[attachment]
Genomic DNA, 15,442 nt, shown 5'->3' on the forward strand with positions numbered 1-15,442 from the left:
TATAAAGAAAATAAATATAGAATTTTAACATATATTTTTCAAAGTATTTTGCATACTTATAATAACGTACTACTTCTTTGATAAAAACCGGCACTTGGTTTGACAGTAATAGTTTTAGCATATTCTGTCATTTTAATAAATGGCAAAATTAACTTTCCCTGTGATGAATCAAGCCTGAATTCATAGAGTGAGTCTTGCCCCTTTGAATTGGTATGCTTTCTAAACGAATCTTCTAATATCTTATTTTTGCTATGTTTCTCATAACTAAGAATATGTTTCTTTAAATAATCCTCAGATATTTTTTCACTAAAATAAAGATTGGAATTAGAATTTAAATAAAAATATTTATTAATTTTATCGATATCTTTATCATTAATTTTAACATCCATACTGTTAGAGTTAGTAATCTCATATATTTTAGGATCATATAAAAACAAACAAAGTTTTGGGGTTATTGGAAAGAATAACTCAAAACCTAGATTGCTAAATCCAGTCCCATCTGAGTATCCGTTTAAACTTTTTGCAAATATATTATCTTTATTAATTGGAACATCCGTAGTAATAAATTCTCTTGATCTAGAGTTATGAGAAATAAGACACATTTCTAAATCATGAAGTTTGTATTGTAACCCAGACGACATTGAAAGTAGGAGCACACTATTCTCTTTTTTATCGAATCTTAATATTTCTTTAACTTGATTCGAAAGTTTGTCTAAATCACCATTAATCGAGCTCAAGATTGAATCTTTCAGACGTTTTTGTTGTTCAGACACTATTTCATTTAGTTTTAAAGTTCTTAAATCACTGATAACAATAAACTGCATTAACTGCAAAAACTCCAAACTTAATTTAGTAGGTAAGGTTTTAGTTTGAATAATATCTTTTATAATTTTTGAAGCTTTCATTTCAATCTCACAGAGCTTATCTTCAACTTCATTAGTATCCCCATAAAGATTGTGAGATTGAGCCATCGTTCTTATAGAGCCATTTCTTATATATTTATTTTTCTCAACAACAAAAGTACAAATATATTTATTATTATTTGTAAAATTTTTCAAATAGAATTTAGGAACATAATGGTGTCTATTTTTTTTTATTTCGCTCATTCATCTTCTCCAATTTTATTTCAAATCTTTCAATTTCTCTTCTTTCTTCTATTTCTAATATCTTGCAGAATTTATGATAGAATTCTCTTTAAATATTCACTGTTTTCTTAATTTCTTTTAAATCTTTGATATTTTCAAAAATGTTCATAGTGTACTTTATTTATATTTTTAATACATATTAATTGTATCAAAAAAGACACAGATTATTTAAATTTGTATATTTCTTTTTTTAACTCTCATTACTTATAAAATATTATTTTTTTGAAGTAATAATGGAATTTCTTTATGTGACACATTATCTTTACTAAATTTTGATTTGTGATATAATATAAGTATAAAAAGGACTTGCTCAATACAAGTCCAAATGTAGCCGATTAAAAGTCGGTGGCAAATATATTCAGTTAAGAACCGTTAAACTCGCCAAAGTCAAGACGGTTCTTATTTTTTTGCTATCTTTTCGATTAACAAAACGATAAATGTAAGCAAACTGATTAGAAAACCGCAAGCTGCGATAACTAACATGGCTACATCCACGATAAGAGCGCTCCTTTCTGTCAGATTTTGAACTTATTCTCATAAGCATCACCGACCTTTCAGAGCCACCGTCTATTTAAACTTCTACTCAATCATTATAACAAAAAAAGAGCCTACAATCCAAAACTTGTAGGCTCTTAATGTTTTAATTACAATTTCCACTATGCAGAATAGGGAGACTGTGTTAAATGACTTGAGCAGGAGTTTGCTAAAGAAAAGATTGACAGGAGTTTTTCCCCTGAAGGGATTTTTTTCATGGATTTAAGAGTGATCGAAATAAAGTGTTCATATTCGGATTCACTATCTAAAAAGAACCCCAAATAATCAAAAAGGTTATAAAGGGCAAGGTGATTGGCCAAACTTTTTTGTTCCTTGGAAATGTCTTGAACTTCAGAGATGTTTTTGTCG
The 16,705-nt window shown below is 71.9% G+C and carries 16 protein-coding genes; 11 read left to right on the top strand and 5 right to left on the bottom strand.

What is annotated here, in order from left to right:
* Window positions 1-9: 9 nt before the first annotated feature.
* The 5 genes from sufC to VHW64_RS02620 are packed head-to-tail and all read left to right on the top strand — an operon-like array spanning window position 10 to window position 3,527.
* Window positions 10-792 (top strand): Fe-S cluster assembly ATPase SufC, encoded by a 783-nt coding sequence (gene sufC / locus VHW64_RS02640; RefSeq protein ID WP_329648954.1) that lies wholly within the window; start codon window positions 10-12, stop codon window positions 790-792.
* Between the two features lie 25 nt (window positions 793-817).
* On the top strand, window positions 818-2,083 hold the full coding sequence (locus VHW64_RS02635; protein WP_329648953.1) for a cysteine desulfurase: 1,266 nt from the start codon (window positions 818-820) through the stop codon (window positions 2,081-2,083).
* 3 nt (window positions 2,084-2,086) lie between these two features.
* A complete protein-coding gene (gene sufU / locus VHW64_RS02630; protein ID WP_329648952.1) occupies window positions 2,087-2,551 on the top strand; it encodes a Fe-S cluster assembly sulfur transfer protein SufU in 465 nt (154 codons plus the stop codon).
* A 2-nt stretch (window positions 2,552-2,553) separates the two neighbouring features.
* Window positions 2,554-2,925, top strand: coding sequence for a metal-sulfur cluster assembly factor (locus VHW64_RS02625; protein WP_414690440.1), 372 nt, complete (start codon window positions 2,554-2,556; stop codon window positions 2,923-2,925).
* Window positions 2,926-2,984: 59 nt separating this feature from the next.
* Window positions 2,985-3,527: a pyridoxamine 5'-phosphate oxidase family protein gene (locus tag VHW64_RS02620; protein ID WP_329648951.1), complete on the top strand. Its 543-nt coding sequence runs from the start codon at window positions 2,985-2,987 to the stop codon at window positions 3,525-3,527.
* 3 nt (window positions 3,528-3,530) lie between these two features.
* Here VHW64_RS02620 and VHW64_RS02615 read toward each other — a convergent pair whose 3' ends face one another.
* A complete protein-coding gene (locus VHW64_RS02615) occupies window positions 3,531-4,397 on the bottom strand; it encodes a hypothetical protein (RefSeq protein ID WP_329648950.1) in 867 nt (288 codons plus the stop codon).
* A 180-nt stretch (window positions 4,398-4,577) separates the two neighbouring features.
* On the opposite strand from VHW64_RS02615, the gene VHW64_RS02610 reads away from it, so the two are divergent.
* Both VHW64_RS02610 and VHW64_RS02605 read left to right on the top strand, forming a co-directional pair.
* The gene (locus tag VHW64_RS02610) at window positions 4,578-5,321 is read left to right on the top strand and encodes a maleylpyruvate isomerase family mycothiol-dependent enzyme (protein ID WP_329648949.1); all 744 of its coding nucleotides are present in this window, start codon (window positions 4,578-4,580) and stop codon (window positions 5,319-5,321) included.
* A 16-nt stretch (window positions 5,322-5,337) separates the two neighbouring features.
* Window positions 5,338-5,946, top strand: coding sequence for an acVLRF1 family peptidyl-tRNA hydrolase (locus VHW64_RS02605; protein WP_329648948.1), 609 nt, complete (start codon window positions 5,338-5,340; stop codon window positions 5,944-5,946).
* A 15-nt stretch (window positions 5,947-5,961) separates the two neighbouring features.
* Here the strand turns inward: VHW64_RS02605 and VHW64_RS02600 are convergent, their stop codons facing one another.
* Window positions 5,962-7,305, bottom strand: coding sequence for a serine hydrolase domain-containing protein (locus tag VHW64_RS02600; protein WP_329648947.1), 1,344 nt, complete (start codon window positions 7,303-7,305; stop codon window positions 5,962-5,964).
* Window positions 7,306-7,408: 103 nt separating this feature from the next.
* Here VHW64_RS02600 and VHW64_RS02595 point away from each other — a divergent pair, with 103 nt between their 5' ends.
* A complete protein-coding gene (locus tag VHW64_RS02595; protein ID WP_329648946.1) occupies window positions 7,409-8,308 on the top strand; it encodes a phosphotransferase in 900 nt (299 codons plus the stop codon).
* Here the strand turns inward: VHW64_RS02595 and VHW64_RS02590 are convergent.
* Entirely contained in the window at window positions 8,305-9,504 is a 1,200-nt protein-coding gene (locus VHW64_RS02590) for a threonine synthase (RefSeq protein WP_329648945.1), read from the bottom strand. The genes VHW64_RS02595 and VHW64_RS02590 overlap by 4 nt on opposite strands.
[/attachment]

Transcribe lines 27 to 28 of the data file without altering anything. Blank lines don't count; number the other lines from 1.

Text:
* Window positions 5,962-7,305, bottom strand: coding sequence for a serine hydrolase domain-containing protein (locus tag VHW64_RS02600; protein WP_329648947.1), 1,344 nt, complete (start codon window positions 7,303-7,305; stop codon window positions 5,962-5,964).
* Window positions 7,306-7,408: 103 nt separating this feature from the next.